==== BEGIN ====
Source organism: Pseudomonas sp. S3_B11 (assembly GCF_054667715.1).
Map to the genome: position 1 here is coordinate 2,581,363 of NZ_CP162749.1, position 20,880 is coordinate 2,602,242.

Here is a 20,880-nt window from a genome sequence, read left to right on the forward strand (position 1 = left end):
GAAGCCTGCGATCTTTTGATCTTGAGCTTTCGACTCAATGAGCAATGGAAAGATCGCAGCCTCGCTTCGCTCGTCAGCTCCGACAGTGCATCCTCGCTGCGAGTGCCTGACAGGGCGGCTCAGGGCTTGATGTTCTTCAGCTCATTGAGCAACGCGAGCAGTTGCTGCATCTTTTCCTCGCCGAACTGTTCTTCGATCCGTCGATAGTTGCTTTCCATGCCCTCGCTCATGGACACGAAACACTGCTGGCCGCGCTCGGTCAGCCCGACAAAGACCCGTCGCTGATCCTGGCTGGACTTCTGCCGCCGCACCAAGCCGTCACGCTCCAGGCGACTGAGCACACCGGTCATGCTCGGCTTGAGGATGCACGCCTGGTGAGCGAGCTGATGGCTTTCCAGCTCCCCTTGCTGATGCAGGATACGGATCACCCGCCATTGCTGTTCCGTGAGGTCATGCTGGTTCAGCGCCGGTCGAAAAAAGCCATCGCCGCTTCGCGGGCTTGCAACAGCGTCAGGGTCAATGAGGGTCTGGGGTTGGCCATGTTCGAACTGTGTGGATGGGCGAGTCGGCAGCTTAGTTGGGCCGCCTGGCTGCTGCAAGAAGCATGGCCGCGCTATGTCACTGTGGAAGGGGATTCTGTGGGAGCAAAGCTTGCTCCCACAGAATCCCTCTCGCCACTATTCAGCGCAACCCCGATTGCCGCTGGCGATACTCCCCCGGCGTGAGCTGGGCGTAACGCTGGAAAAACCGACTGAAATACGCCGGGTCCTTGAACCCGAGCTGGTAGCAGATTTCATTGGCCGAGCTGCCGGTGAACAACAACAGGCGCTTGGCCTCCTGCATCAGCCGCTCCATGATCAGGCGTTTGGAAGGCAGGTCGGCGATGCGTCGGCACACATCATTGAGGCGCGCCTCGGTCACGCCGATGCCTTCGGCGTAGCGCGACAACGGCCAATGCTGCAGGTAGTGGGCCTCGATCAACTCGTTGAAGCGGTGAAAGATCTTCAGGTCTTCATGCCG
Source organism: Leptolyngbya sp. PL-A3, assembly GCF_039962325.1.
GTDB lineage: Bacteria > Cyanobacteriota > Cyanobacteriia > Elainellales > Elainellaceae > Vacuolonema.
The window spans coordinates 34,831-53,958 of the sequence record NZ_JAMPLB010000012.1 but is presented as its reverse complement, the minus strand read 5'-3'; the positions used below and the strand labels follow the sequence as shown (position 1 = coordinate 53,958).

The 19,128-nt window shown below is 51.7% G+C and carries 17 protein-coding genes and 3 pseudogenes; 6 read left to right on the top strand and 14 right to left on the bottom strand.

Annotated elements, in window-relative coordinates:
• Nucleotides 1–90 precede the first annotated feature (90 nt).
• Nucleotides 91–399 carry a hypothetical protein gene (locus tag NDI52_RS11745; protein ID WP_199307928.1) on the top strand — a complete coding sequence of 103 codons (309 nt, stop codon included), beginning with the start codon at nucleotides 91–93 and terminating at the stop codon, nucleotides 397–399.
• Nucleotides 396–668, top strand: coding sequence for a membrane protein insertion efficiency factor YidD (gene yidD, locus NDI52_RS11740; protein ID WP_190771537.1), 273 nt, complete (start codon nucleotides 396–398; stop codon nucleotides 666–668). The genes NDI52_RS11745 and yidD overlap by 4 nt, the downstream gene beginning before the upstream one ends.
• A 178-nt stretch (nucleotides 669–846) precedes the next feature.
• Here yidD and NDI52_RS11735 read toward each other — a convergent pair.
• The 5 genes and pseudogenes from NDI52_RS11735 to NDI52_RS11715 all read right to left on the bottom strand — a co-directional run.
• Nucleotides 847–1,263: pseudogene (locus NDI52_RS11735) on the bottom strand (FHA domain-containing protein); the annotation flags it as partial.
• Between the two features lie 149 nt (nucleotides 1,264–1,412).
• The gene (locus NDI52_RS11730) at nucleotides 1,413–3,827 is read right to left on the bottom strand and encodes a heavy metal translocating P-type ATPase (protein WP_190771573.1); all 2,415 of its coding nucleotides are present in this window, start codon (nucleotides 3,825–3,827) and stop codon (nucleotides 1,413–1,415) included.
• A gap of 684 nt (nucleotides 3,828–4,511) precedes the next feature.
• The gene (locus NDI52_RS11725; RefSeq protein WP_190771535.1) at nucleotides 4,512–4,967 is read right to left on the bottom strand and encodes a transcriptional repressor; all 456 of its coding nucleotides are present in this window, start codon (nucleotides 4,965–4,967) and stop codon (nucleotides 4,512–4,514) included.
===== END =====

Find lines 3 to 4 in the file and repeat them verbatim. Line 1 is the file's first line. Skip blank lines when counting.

Here is a 20,880-nt window from a genome sequence, read left to right on the forward strand (position 1 = left end):
GAAGCCTGCGATCTTTTGATCTTGAGCTTTCGACTCAATGAGCAATGGAAAGATCGCAGCCTCGCTTCGCTCGTCAGCTCCGACAGTGCATCCTCGCTGCGAGTGCCTGACAGGGCGGCTCAGGGCTTGATGTTCTTCAGCTCATTGAGCAACGCGAGCAGTTGCTGCATCTTTTCCTCGCCGAACTGTTCTTCGATCCGTCGATAGTTGCTTTCCATGCCCTCGCTCATGGACACGAAACACTGCTGGCCGCGCTCGGTCAGCCCGACAAAGACCCGTCGCTGATCCTGGCTGGACTTCTGCCGCCGCACCAAGCCGTCACGCTCCAGGCGACTGAGCACACCGGTCATGCTCGGCTTGAGGATGCACGCCTGGTGAGCGAGCTGATGGCTTTCCAGCTCCCCTTGCTGATGCAGGATACGGATCACCCGCCATTGCTGTTCCGTGAGGTCATGCTGGTTCAGCGCCGGTCGAAAAAAGCCATCGCCGCTTCGCGGGCTTGCAACAGCGTCAGGGTCAATGAGGGTCTGGGGTTGGCCATGTTCGAACTGTGTGGATGGGCGAGTCGGCAGCTTAGTTGGGCCGCCTGGCTGCTGCAAGAAGCATGGCCGCGCTATGTCACTGTGGAAGGGGATTCTGTGGGAGCAAAGCTTGCTCCCACAGAATCCCTCTCGCCACTATTCAGCGCAACCCCGATTGCCGCTGGCGATACTCCCCCGGCGTGAGCTGGGCGTAACGCTGGAAAAACCGACTGAAATACGCCGGGTCCTTGAACCCGAGCTGGTAGCAGATTTCATTGGCCGAGCTGCCGGTGAACAACAACAGGCGCTTGGCCTCCTGCATCAGCCGCTCCATGATCAGGCGTTTGGAAGGCAGGTCGGCGATGCGTCGGCACACATCATTGAGGCGCGCCTCGGTCACGCCGATGCCTTCGGCGTAGCGCGACAACGGCCAATGCTGCAGGTAGTGGGCCTCGATCAACTCGTTGAAGCGGTGAAAGATCTTCAGGTCTTCATGCCG